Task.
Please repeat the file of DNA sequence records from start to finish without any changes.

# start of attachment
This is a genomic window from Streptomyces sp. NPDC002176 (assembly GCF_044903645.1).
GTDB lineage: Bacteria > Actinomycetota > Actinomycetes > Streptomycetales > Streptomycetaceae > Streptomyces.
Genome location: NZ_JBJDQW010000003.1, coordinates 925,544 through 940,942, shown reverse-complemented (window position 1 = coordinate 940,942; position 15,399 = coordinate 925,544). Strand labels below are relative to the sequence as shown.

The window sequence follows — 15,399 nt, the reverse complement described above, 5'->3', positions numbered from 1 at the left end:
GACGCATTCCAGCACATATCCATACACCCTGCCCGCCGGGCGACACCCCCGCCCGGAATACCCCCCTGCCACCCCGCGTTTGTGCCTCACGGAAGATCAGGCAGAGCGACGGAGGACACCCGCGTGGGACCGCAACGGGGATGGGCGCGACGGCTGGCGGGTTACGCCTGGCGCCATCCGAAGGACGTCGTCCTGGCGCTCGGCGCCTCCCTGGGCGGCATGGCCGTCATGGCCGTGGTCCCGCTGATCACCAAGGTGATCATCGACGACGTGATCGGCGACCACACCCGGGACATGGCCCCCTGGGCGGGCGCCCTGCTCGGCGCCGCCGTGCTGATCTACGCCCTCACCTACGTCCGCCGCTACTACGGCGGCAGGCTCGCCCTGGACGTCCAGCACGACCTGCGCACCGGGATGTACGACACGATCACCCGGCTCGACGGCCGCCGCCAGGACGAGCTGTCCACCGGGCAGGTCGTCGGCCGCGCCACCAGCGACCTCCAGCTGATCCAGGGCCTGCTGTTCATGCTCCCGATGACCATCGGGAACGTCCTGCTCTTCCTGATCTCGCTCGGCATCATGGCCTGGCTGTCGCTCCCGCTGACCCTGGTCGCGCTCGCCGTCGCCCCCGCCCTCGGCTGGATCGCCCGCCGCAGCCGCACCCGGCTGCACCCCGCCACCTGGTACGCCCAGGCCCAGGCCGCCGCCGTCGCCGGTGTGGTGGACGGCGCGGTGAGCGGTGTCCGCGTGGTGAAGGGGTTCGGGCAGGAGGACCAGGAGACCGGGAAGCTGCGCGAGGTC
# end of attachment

This is a genomic window from Streptomyces sp. NPDC002176 (assembly GCF_044903645.1).
GTDB lineage: Bacteria > Actinomycetota > Actinomycetes > Streptomycetales > Streptomycetaceae > Streptomyces.
Genome location: NZ_JBJDQW010000003.1, coordinates 925,544 through 940,942, shown reverse-complemented (window position 1 = coordinate 940,942; position 15,399 = coordinate 925,544). Strand labels below are relative to the sequence as shown.

The window sequence follows — 15,399 nt, the reverse complement described above, 5'->3', positions numbered from 1 at the left end:
GACGCATTCCAGCACATATCCATACACCCTGCCCGCCGGGCGACACCCCCGCCCGGAATACCCCCCTGCCACCCCGCGTTTGTGCCTCACGGAAGATCAGGCAGAGCGACGGAGGACACCCGCGTGGGACCGCAACGGGGATGGGCGCGACGGCTGGCGGGTTACGCCTGGCGCCATCCGAAGGACGTCGTCCTGGCGCTCGGCGCCTCCCTGGGCGGCATGGCCGTCATGGCCGTGGTCCCGCTGATCACCAAGGTGATCATCGACGACGTGATCGGCGACCACACCCGGGACATGGCCCCCTGGGCGGGCGCCCTGCTCGGCGCCGCCGTGCTGATCTACGCCCTCACCTACGTCCGCCGCTACTACGGCGGCAGGCTCGCCCTGGACGTCCAGCACGACCTGCGCACCGGGATGTACGACACGATCACCCGGCTCGACGGCCGCCGCCAGGACGAGCTGTCCACCGGGCAGGTCGTCGGCCGCGCCACCAGCGACCTCCAGCTGATCCAGGGCCTGCTGTTCATGCTCCCGATGACCATCGGGAACGTCCTGCTCTTCCTGATCTCGCTCGGCATCATGGCCTGGCTGTCGCTCCCGCTGACCCTGGTCGCGCTCGCCGTCGCCCCCGCCCTCGGCTGGATCGCCCGCCGCAGCCGCACCCGGCTGCACCCCGCCACCTGGTACGCCCAGGCCCAGGCCGCCGCCGTCGCCGGTGTGGTGGACGGCGCGGTGAGCGGTGTCCGCGTGGTGAAGGGGTTCGGGCAGGAGGACCAGGAGACCGGGAAGCTGCGCGAGGTC